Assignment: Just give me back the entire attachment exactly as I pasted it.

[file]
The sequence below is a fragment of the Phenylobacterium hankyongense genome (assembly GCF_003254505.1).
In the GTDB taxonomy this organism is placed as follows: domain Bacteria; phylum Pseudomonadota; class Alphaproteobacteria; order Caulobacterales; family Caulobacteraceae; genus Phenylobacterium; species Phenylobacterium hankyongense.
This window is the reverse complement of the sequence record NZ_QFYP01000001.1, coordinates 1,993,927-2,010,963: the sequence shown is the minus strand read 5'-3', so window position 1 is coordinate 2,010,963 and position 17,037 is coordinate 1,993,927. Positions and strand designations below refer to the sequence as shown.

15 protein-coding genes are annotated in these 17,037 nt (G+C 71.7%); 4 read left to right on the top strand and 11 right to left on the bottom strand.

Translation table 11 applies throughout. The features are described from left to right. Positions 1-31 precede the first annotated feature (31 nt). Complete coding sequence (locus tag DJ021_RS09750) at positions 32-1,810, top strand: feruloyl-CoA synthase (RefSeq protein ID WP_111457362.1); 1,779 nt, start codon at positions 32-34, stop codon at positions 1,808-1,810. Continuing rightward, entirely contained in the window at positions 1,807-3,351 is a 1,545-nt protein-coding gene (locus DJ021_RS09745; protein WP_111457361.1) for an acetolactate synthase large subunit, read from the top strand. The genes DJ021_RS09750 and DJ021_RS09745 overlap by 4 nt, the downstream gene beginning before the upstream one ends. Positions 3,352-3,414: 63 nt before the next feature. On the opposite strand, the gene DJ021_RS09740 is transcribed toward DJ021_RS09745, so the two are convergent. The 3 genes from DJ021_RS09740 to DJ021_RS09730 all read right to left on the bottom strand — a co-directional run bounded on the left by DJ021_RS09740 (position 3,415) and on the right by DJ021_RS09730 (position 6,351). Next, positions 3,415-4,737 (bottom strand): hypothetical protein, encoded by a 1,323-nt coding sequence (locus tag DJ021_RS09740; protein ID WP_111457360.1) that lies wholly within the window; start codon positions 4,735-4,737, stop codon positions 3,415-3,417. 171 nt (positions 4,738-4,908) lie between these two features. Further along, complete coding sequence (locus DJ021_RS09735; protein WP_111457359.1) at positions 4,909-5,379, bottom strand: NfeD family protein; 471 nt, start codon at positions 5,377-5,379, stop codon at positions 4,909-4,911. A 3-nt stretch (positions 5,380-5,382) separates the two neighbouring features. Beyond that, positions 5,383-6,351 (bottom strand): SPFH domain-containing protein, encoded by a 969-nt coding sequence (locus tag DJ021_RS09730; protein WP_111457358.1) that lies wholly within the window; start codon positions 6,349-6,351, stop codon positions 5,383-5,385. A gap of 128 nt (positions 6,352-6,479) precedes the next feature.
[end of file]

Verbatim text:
The sequence below is a fragment of the Phenylobacterium hankyongense genome (assembly GCF_003254505.1).
In the GTDB taxonomy this organism is placed as follows: domain Bacteria; phylum Pseudomonadota; class Alphaproteobacteria; order Caulobacterales; family Caulobacteraceae; genus Phenylobacterium; species Phenylobacterium hankyongense.
This window is the reverse complement of the sequence record NZ_QFYP01000001.1, coordinates 1,993,927-2,010,963: the sequence shown is the minus strand read 5'-3', so window position 1 is coordinate 2,010,963 and position 17,037 is coordinate 1,993,927. Positions and strand designations below refer to the sequence as shown.

15 protein-coding genes are annotated in these 17,037 nt (G+C 71.7%); 4 read left to right on the top strand and 11 right to left on the bottom strand.

Translation table 11 applies throughout. The features are described from left to right. Positions 1-31 precede the first annotated feature (31 nt). Complete coding sequence (locus tag DJ021_RS09750) at positions 32-1,810, top strand: feruloyl-CoA synthase (RefSeq protein ID WP_111457362.1); 1,779 nt, start codon at positions 32-34, stop codon at positions 1,808-1,810. Continuing rightward, entirely contained in the window at positions 1,807-3,351 is a 1,545-nt protein-coding gene (locus DJ021_RS09745; protein WP_111457361.1) for an acetolactate synthase large subunit, read from the top strand. The genes DJ021_RS09750 and DJ021_RS09745 overlap by 4 nt, the downstream gene beginning before the upstream one ends. Positions 3,352-3,414: 63 nt before the next feature. On the opposite strand, the gene DJ021_RS09740 is transcribed toward DJ021_RS09745, so the two are convergent. The 3 genes from DJ021_RS09740 to DJ021_RS09730 all read right to left on the bottom strand — a co-directional run bounded on the left by DJ021_RS09740 (position 3,415) and on the right by DJ021_RS09730 (position 6,351). Next, positions 3,415-4,737 (bottom strand): hypothetical protein, encoded by a 1,323-nt coding sequence (locus tag DJ021_RS09740; protein ID WP_111457360.1) that lies wholly within the window; start codon positions 4,735-4,737, stop codon positions 3,415-3,417. 171 nt (positions 4,738-4,908) lie between these two features. Further along, complete coding sequence (locus DJ021_RS09735; protein WP_111457359.1) at positions 4,909-5,379, bottom strand: NfeD family protein; 471 nt, start codon at positions 5,377-5,379, stop codon at positions 4,909-4,911. A 3-nt stretch (positions 5,380-5,382) separates the two neighbouring features. Beyond that, positions 5,383-6,351 (bottom strand): SPFH domain-containing protein, encoded by a 969-nt coding sequence (locus tag DJ021_RS09730; protein WP_111457358.1) that lies wholly within the window; start codon positions 6,349-6,351, stop codon positions 5,383-5,385. A gap of 128 nt (positions 6,352-6,479) precedes the next feature.